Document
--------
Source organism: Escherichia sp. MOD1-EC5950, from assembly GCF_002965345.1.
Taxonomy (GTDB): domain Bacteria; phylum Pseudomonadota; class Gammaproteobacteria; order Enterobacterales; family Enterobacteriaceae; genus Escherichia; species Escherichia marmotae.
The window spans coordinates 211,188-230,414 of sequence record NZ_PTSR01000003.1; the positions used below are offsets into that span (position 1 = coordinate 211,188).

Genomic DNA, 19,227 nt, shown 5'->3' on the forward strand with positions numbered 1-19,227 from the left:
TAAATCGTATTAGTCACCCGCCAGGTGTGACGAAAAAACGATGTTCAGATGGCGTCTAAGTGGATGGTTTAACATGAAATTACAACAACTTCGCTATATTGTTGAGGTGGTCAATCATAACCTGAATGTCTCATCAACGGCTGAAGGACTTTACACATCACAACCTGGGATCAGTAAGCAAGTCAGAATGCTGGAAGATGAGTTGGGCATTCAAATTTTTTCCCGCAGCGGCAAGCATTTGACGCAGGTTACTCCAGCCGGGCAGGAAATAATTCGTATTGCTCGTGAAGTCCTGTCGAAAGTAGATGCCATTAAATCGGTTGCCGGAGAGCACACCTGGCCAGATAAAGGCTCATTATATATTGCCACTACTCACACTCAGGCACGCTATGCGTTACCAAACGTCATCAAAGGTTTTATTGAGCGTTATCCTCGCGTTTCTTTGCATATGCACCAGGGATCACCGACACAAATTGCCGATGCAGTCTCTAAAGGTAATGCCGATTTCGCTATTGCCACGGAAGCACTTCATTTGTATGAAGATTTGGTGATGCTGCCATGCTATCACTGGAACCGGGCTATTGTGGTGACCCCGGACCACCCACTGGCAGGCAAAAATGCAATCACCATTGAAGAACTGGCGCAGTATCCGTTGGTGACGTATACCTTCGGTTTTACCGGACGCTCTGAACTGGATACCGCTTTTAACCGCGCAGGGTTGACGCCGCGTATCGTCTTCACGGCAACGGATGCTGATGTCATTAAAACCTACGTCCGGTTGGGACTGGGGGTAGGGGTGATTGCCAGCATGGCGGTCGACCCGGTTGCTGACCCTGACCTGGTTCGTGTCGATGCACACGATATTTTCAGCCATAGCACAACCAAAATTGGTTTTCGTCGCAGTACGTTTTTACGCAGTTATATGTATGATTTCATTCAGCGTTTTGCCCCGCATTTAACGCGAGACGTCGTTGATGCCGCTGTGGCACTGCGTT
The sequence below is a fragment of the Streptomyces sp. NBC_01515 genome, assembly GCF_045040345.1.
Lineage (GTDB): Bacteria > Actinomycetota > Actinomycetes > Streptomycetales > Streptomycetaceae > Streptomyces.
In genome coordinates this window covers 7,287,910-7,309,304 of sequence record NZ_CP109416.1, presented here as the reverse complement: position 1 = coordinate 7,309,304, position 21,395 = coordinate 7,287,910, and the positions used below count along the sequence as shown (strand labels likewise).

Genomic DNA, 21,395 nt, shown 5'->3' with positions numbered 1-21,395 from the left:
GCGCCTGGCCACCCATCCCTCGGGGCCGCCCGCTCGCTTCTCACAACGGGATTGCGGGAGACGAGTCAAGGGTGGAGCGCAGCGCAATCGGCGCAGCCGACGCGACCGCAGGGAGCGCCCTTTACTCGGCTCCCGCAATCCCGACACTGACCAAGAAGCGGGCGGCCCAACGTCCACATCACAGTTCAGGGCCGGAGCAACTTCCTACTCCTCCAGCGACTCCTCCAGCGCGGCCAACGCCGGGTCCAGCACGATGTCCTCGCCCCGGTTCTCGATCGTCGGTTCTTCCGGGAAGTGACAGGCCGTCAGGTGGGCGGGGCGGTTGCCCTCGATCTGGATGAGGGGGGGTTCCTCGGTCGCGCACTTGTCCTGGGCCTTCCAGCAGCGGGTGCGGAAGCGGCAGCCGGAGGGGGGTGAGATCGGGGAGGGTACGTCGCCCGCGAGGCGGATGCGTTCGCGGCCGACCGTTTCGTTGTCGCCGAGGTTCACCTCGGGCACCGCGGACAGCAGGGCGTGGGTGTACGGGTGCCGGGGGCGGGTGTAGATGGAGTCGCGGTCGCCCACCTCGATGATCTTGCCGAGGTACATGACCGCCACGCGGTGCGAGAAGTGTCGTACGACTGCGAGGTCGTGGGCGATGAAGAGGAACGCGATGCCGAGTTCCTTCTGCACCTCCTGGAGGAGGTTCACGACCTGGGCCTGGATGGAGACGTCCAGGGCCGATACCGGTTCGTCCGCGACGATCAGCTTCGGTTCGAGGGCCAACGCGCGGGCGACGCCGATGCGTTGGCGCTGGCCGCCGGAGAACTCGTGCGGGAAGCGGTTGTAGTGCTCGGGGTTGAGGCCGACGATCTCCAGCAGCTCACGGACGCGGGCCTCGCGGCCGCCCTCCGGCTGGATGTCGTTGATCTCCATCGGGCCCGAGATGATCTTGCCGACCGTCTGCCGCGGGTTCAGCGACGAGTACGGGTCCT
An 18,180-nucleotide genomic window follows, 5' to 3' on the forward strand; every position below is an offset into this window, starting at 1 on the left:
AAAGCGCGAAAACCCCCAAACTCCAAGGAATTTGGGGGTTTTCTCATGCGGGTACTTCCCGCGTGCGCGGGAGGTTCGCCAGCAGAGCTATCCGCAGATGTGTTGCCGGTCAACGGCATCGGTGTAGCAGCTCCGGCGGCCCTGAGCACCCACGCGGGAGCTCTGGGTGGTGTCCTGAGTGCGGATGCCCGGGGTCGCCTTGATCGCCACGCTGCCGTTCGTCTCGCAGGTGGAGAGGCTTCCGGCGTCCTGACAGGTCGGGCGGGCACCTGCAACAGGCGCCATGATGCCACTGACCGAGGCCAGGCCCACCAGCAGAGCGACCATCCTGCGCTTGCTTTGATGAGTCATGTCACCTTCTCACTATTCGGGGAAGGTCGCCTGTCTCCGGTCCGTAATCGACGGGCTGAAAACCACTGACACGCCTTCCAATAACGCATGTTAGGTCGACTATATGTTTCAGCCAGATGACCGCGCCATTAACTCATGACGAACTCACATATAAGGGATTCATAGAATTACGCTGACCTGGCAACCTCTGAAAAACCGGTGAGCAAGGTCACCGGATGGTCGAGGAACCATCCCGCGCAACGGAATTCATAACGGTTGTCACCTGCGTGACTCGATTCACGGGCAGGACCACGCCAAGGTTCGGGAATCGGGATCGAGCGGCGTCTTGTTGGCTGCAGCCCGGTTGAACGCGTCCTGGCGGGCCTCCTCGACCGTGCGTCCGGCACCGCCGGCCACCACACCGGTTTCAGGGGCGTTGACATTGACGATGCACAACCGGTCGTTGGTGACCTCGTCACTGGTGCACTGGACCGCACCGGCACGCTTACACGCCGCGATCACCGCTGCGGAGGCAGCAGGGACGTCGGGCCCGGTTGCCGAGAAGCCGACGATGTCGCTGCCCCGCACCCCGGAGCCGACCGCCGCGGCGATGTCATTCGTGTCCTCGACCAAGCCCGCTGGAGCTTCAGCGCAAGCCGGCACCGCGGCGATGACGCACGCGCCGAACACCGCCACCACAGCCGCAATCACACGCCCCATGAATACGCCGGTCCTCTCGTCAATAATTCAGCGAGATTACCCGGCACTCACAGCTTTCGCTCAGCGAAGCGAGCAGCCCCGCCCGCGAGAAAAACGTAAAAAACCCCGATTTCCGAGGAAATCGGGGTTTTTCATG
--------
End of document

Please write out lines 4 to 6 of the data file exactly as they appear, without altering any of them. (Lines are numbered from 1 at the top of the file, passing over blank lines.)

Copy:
Genomic DNA, 19,227 nt, shown 5'->3' on the forward strand with positions numbered 1-19,227 from the left:
TAAATCGTATTAGTCACCCGCCAGGTGTGACGAAAAAACGATGTTCAGATGGCGTCTAAGTGGATGGTTTAACATGAAATTACAACAACTTCGCTATATTGTTGAGGTGGTCAATCATAACCTGAATGTCTCATCAACGGCTGAAGGACTTTACACATCACAACCTGGGATCAGTAAGCAAGTCAGAATGCTGGAAGATGAGTTGGGCATTCAAATTTTTTCCCGCAGCGGCAAGCATTTGACGCAGGTTACTCCAGCCGGGCAGGAAATAATTCGTATTGCTCGTGAAGTCCTGTCGAAAGTAGATGCCATTAAATCGGTTGCCGGAGAGCACACCTGGCCAGATAAAGGCTCATTATATATTGCCACTACTCACACTCAGGCACGCTATGCGTTACCAAACGTCATCAAAGGTTTTATTGAGCGTTATCCTCGCGTTTCTTTGCATATGCACCAGGGATCACCGACACAAATTGCCGATGCAGTCTCTAAAGGTAATGCCGATTTCGCTATTGCCACGGAAGCACTTCATTTGTATGAAGATTTGGTGATGCTGCCATGCTATCACTGGAACCGGGCTATTGTGGTGACCCCGGACCACCCACTGGCAGGCAAAAATGCAATCACCATTGAAGAACTGGCGCAGTATCCGTTGGTGACGTATACCTTCGGTTTTACCGGACGCTCTGAACTGGATACCGCTTTTAACCGCGCAGGGTTGACGCCGCGTATCGTCTTCACGGCAACGGATGCTGATGTCATTAAAACCTACGTCCGGTTGGGACTGGGGGTAGGGGTGATTGCCAGCATGGCGGTCGACCCGGTTGCTGACCCTGACCTGGTTCGTGTCGATGCACACGATATTTTCAGCCATAGCACAACCAAAATTGGTTTTCGTCGCAGTACGTTTTTACGCAGTTATATGTATGATTTCATTCAGCGTTTTGCCCCGCATTTAACGCGAGACGTCGTTGATGCCGCTGTGGCACTGCGTT
The sequence below is a fragment of the Streptomyces sp. NBC_01515 genome, assembly GCF_045040345.1.